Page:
Jefferson’s Monticello History and Museum Tour
Charlottesville has a hero. A superhero even: Thomas Jefferson, third American president and probably one of the most important in the country’s history, darling child of the region, and we do not miss to salute any achievement, here. Still a hyper-president 200 years after his death.
His estate, Monticello (a UNESCO World Heritage Site), of which he drew the plans, is the perfect place to discover all the complexity of man. Because Jefferson was interested in everything, or almost everything: architecture, astronomy, botany, languages - he knew at least seven – cartography, literature, lark.
It can be seen from the entrance of his Charlottesville’s house, framed by a clock of his own, marking the passage of the days of the week at the option of a game of weight and levers; on his desk: a device allowing all his writings to be copied simultaneously in two copies; in the living room: a system of tubings to deliver his bottles of wine directly from the cellar – it was also a good living who liked to drink, eat well and receive many – or in his garden, flourishing species that he helped to improve at the crossroads.
But during the visit, we also discover some more controversial aspects of this man called Enlightenment, the defender of the equal rights of men who had dozens of slaves on his plantation and had several illegitimate children with one of them after the death of his wife. All of this is evoked in a thematic guided tour – included in the entrance fee – conducted several times a day.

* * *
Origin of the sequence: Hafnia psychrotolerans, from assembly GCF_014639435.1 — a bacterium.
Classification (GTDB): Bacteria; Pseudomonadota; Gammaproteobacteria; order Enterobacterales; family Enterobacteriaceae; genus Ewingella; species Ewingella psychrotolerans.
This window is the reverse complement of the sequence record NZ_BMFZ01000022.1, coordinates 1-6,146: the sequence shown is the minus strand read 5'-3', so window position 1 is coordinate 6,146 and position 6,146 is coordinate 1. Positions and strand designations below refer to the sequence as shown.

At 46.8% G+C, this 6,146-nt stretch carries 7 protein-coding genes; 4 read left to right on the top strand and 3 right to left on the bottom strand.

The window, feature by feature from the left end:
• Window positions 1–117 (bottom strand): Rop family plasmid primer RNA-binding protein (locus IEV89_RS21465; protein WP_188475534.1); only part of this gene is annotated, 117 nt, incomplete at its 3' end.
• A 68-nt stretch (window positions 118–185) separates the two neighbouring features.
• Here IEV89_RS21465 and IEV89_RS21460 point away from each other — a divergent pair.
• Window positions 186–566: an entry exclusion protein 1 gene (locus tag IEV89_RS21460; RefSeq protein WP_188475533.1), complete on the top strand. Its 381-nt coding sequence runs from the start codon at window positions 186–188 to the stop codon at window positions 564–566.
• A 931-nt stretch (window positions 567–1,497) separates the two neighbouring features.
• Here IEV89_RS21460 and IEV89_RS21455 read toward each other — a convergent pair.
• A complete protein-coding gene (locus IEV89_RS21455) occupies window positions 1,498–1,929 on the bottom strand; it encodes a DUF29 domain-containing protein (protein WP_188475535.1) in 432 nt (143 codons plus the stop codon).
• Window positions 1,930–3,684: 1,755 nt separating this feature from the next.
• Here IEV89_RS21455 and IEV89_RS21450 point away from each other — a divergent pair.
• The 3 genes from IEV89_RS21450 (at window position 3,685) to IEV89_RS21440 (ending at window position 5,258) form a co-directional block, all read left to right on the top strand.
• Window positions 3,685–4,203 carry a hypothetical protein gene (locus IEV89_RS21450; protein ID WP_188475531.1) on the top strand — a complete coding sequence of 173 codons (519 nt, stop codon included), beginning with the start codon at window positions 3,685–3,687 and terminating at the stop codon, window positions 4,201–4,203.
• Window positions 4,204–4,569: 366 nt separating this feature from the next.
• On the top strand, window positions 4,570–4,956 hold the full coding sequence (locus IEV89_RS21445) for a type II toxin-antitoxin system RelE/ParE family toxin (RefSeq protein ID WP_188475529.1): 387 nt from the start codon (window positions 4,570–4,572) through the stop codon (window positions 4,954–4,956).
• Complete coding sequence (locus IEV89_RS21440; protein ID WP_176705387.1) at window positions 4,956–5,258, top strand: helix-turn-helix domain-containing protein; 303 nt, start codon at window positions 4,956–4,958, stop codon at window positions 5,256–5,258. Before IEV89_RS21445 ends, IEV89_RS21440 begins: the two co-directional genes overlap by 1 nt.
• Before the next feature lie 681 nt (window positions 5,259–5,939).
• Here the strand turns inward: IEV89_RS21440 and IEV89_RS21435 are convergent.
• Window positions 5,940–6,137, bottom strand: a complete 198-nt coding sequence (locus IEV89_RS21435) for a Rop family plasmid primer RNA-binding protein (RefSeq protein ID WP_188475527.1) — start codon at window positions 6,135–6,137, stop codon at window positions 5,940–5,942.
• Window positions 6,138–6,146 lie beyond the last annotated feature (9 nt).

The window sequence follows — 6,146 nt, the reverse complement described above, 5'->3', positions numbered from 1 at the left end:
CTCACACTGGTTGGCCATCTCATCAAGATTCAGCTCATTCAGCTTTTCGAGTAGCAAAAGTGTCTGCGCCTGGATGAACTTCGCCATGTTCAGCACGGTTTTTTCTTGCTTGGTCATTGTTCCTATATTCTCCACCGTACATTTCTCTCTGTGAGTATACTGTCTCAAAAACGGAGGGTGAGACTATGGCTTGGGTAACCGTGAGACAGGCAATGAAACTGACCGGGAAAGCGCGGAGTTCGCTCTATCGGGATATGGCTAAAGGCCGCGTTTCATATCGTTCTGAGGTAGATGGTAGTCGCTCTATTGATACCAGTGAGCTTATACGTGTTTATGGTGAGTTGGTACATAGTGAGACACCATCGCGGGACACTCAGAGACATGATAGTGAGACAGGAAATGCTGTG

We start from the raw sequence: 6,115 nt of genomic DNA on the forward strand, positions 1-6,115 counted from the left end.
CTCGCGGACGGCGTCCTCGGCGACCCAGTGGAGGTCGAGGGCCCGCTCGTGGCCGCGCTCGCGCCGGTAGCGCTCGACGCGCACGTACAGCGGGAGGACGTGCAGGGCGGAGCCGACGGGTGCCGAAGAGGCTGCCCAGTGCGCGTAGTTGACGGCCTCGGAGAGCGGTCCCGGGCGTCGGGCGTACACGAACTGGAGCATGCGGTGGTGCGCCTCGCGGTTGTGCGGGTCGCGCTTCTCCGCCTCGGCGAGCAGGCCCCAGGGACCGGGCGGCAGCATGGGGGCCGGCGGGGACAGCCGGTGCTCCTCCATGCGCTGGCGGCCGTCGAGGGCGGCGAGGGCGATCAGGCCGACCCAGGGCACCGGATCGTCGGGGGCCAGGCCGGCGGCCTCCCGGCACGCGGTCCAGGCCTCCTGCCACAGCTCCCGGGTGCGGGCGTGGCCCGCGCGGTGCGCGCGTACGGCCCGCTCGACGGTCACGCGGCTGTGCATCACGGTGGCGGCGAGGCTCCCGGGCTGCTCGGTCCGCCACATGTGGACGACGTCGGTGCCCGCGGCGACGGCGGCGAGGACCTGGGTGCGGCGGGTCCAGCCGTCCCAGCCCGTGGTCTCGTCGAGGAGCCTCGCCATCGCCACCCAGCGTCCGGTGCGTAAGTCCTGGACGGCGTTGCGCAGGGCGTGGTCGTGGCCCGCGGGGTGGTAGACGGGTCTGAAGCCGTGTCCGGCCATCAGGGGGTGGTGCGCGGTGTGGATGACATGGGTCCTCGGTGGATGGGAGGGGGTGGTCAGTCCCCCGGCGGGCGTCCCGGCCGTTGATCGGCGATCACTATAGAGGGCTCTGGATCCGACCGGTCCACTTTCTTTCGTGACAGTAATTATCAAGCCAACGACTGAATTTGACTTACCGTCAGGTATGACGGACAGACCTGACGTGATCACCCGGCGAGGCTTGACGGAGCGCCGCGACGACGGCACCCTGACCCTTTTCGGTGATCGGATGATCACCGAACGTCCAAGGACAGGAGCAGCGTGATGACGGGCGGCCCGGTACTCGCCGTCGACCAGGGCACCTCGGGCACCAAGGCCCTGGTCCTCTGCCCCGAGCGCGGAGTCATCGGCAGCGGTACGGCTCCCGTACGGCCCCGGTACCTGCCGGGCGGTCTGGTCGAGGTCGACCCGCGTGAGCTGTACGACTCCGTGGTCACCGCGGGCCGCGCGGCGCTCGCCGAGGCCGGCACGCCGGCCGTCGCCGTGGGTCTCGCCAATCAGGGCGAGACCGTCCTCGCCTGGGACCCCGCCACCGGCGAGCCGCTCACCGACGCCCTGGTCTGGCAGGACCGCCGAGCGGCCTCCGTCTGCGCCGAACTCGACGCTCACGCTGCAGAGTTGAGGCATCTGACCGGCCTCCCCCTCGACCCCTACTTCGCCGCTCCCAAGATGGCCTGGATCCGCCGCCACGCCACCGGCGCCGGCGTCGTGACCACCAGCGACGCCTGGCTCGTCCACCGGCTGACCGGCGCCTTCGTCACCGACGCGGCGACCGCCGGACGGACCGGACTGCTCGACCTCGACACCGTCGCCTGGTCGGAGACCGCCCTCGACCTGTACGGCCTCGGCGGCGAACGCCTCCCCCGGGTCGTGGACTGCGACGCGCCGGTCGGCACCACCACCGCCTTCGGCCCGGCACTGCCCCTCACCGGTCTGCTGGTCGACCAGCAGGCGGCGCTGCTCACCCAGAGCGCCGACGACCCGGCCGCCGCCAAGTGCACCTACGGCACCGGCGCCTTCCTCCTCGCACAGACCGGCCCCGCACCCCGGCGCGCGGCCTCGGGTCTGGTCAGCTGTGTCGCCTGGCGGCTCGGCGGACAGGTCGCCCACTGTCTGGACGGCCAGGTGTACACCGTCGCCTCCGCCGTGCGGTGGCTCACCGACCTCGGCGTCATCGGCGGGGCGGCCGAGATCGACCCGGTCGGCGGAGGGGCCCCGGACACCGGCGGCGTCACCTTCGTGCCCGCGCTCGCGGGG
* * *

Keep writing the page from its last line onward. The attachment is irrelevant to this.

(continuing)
Thomas Jefferson died at 83, at home, penniless. He was buried on his property, his epitaph testifies to the magnitude of his legacy: “Here rests Thomas Jefferson, author of the United States Declaration of Independence, author of the Religious Freedom Act in Virginia, founder of the University of Virginia in Charlottesville. And that does not even include his two terms in the US presidency.
Thomas Jefferson had an illustrious neighbor: James Monroe, whose home, Highland, was also turned into a museum. The latter, however, is much less opulent than Monticello and museum facilities are less well developed: one can be disappointed when visiting both Charlottesville museum in quick succession.
This relative modesty can be explained in two ways: While Monroe admired Jefferson and his way of life, he did not count on the same family fortune as his mentor and Highland was almost completely burned down in the mid-nineteenth century (and renamed until recently, Ashlands).
Archaeologists are still doing research and have just discovered that one of the few period buildings was not a wing of the main house, but a detached house for guests. We visited a reconstruction of the original house, loaded with artifacts that belonged to Monroe.
James Monroe lived in Charlottesville for 33 years, with his wife and children. He was elected 5th American President on December 4, 1816. However, the visit is less focused on the political career of man, than the man in himself, his family, his way of life, and his interests. It is an interesting window on the lifestyle of the notables of the time.